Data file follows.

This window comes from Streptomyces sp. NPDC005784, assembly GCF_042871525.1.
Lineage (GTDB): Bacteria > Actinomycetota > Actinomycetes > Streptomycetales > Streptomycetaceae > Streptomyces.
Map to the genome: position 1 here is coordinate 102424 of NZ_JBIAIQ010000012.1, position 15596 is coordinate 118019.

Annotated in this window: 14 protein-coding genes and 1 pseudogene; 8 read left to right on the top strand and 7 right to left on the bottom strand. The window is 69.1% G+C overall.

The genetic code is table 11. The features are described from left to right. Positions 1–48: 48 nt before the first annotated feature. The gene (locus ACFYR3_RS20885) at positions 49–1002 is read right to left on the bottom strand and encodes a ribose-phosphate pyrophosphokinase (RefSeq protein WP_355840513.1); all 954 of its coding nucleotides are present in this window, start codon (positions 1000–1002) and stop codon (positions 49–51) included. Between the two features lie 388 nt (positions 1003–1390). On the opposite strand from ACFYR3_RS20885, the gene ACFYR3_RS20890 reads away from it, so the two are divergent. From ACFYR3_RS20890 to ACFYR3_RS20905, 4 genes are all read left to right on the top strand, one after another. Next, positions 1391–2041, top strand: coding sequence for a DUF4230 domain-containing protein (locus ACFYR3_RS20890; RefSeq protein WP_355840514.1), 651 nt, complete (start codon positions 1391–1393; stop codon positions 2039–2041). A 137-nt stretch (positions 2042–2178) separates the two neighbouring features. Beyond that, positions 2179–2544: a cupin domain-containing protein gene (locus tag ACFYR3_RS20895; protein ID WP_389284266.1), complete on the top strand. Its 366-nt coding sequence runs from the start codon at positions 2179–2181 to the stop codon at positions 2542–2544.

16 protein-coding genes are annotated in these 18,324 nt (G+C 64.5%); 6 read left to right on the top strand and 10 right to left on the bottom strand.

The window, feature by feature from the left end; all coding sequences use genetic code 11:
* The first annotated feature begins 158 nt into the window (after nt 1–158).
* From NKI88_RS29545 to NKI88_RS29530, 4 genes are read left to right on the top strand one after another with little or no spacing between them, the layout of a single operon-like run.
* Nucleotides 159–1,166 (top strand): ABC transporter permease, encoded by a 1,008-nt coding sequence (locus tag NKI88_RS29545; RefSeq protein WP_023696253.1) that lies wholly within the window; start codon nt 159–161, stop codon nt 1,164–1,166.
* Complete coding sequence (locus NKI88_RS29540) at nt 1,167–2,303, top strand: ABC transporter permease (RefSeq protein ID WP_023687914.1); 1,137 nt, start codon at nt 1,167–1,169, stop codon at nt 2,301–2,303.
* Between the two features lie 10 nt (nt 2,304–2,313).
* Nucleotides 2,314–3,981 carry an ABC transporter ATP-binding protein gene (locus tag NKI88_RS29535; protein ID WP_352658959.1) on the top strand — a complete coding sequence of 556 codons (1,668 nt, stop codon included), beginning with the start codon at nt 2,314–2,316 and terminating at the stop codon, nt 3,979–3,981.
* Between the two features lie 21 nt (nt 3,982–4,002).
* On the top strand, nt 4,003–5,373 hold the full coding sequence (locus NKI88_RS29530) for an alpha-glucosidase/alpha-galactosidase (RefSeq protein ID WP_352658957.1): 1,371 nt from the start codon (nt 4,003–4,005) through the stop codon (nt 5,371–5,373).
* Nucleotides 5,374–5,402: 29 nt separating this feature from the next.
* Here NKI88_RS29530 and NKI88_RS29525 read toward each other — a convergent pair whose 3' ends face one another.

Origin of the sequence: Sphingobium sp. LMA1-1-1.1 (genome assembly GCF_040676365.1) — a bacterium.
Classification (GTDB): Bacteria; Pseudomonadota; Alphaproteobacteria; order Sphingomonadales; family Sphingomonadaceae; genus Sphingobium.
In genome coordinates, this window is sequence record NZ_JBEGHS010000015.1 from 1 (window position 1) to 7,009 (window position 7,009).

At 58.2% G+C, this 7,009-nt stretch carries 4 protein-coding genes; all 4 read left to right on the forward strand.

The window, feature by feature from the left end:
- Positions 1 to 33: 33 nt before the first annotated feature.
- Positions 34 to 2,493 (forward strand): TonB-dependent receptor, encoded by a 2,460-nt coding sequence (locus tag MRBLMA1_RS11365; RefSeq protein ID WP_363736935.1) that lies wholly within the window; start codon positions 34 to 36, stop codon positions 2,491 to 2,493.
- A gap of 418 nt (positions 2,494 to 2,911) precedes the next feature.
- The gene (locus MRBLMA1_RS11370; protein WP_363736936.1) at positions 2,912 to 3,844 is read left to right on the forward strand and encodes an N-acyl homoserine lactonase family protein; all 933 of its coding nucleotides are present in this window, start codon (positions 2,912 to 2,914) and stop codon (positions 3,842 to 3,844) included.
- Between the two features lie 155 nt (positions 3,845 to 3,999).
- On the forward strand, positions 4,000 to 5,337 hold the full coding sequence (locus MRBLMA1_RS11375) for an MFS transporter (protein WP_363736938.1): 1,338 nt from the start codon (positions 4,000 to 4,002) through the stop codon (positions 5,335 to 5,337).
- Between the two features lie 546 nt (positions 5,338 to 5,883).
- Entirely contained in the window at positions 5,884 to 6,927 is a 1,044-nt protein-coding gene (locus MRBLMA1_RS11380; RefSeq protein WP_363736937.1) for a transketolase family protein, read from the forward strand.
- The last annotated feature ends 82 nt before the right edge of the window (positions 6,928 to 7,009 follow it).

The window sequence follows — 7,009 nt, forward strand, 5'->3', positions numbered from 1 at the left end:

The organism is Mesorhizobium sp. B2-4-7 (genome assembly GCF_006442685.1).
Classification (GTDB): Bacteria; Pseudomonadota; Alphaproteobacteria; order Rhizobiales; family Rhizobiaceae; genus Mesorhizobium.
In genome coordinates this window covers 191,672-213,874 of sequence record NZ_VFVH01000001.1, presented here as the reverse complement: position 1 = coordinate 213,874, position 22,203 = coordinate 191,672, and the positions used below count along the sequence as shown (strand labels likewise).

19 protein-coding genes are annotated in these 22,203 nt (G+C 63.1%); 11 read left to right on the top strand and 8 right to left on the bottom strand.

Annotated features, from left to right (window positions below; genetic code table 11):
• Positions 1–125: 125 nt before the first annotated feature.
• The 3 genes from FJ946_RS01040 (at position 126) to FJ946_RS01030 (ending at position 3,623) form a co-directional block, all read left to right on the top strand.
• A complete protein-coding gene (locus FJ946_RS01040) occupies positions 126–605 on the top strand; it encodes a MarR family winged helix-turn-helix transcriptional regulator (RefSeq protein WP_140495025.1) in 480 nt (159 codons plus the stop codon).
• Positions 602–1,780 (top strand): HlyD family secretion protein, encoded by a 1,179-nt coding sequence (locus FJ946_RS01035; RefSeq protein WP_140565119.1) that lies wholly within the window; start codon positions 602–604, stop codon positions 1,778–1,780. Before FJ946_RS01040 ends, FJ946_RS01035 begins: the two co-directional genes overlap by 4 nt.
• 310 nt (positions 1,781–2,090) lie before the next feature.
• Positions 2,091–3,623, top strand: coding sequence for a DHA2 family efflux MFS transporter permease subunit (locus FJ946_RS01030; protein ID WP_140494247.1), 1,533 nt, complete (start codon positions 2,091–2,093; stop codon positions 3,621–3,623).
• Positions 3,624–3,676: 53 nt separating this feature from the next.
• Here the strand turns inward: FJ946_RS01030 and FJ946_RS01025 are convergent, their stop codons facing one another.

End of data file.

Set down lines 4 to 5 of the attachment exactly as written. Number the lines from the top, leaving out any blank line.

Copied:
Annotated in this window: 14 protein-coding genes and 1 pseudogene; 8 read left to right on the top strand and 7 right to left on the bottom strand. The window is 69.1% G+C overall.

The genetic code is table 11. The features are described from left to right. Positions 1–48: 48 nt before the first annotated feature. The gene (locus ACFYR3_RS20885) at positions 49–1002 is read right to left on the bottom strand and encodes a ribose-phosphate pyrophosphokinase (RefSeq protein WP_355840513.1); all 954 of its coding nucleotides are present in this window, start codon (positions 1000–1002) and stop codon (positions 49–51) included. Between the two features lie 388 nt (positions 1003–1390). On the opposite strand from ACFYR3_RS20885, the gene ACFYR3_RS20890 reads away from it, so the two are divergent. From ACFYR3_RS20890 to ACFYR3_RS20905, 4 genes are all read left to right on the top strand, one after another. Next, positions 1391–2041, top strand: coding sequence for a DUF4230 domain-containing protein (locus ACFYR3_RS20890; RefSeq protein WP_355840514.1), 651 nt, complete (start codon positions 1391–1393; stop codon positions 2039–2041). A 137-nt stretch (positions 2042–2178) separates the two neighbouring features. Beyond that, positions 2179–2544: a cupin domain-containing protein gene (locus tag ACFYR3_RS20895; protein ID WP_389284266.1), complete on the top strand. Its 366-nt coding sequence runs from the start codon at positions 2179–2181 to the stop codon at positions 2542–2544.